The success of neural word embedding models like word2vec and GloVe motivated research on representing sentences in an n-dimensional space. Michael Manukyan and Hrayr Harutyunyan reviewed several sentence representation algorithms and their applications in state-of-the-art automated question answering systems during a talk at the Armenian NLP meetup. The slides of the talk are below. Follow us on SlideShare to get the latest slides from YerevaNN.
Many languages have their own non-Latin alphabets but the web is full of content in those languages written in Latin letters, which makes it inaccessible to various NLP tools (e.g. automatic translation). Transliteration is the process of converting the romanized text back to the original writing system. In theory every language has a strict set of romanization rules, but in practice people do not follow the rules and most of the romanized content is hard to transliterate using rule based algorithms. We believe this problem is solvable using the state of the art NLP tools, and we demonstrate a high quality solution for Armenian based on recurrent neural networks. We invite everyone to adapt our system for more languages.
Last year Hrayr used convolutional networks to identify spoken language from short audio recordings for a TopCoder contest and got 95% accuracy. After the end of the contest we decided to try recurrent neural networks and their combinations with CNNs on the same task. The best combination allowed to reach 99.24% and an ensemble of 33 models reached 99.67%. This work became Hrayr’s bachelor’s thesis.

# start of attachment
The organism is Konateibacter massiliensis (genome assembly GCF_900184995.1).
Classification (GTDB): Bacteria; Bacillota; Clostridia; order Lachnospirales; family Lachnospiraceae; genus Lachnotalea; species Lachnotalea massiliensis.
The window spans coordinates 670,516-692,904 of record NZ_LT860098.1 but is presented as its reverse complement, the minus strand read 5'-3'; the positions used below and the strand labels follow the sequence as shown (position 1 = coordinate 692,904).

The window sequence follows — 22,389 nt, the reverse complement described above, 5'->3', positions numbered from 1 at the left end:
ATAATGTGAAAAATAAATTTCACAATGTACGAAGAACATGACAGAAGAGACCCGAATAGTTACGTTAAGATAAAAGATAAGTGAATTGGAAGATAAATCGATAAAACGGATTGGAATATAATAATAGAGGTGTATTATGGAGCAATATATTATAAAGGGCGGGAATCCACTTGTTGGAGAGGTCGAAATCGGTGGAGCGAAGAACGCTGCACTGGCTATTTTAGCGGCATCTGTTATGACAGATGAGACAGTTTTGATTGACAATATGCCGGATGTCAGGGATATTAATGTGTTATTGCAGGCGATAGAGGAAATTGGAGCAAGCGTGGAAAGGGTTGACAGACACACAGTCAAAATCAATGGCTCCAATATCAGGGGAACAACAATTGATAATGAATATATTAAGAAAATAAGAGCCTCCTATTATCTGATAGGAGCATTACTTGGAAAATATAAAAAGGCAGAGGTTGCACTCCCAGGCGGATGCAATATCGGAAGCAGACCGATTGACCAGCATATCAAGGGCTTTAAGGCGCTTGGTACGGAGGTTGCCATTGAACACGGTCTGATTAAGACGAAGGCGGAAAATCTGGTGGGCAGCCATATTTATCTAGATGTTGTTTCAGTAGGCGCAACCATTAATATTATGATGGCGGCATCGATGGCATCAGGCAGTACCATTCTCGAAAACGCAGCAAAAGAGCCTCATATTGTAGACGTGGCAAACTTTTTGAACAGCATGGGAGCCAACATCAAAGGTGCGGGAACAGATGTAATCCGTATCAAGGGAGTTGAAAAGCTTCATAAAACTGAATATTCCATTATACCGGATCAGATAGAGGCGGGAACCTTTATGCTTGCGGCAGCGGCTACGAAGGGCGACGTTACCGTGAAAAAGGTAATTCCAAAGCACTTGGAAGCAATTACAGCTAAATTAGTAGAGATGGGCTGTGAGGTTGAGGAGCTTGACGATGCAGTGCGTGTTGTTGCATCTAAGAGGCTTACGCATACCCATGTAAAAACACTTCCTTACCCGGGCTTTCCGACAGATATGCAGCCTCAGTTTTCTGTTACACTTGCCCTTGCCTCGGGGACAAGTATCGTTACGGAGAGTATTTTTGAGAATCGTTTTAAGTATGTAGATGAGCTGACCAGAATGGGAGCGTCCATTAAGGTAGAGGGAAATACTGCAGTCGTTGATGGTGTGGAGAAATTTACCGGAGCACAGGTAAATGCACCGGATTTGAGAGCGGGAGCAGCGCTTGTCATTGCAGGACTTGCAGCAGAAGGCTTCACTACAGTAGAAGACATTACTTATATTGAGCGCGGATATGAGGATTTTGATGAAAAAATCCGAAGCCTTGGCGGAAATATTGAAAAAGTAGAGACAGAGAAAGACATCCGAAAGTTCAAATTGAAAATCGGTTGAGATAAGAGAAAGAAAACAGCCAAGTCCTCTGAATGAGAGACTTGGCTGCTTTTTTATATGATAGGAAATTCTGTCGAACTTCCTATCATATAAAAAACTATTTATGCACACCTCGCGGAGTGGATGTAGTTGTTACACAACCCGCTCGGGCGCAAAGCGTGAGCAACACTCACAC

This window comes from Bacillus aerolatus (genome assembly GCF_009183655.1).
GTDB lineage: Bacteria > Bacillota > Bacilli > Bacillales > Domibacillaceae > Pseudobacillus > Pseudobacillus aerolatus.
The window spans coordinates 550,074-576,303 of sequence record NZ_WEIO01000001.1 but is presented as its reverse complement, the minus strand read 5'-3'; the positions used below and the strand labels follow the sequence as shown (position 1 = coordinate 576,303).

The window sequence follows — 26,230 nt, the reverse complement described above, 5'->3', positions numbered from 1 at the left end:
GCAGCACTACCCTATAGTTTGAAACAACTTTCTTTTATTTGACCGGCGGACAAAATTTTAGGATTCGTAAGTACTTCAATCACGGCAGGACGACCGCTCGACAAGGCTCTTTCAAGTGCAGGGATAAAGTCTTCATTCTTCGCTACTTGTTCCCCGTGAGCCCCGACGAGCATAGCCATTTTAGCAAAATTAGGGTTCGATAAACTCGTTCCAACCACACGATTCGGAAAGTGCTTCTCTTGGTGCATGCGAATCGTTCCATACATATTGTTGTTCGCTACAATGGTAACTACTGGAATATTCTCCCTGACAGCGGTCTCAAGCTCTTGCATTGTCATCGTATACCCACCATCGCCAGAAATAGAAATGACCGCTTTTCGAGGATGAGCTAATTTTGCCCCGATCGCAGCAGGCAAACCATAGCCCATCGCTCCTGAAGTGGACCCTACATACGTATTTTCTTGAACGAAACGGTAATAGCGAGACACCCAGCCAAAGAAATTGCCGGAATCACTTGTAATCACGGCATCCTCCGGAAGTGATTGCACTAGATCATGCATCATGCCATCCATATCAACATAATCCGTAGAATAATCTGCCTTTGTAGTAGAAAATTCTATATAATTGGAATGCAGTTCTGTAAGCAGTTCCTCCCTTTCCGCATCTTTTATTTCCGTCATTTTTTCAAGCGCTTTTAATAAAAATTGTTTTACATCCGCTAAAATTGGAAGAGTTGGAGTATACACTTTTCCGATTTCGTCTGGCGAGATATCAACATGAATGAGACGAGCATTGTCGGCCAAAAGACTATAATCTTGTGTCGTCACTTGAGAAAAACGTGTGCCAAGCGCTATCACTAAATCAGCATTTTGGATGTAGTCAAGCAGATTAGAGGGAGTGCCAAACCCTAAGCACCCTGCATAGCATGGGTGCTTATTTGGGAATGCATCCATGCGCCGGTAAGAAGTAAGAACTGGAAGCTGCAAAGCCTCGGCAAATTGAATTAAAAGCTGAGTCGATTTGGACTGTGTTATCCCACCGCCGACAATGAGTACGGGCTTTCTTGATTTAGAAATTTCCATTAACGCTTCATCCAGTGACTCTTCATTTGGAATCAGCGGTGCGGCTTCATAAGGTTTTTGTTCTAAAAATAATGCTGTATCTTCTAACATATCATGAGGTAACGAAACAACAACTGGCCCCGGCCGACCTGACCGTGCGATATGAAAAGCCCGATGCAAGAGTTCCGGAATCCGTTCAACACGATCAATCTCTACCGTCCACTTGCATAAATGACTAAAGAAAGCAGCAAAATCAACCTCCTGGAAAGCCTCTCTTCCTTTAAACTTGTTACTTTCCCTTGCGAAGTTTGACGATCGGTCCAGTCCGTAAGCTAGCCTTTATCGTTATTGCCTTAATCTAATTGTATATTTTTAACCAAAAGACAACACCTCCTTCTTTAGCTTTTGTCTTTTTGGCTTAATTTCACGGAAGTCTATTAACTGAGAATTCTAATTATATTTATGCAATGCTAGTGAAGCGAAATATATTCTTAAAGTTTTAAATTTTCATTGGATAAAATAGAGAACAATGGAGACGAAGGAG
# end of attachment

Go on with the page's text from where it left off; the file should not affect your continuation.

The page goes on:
Recently we have implemented Dynamic memory networks in Theano and trained it on Facebook’s bAbI tasks which are designed for testing basic reasoning abilities. Our implementation now solves 8 out of 20 bAbI tasks which is still behind state-of-the-art. Today we release a web application for testing and comparing several network architectures and pretrained models.
The Allen Institute for Artificial Intelligence has organized a 4 month contest in Kaggle on question answering. The aim is to create a system which can correctly answer the questions from the 8th grade science exams of US schools (biology, chemistry, physics etc.). DeepHack Lab organized a scientific school + hackathon devoted to this contest in Moscow. Our team decided to use this opportunity to explore the deep learning techniques on question answering (although they seem to be far behind traditional systems). We tried to implement Dynamic memory networks described in a paper by A. Kumar et al. Here we report some preliminary results. In the next blog post we will describe the techniques we used to get to top 5% in the contest.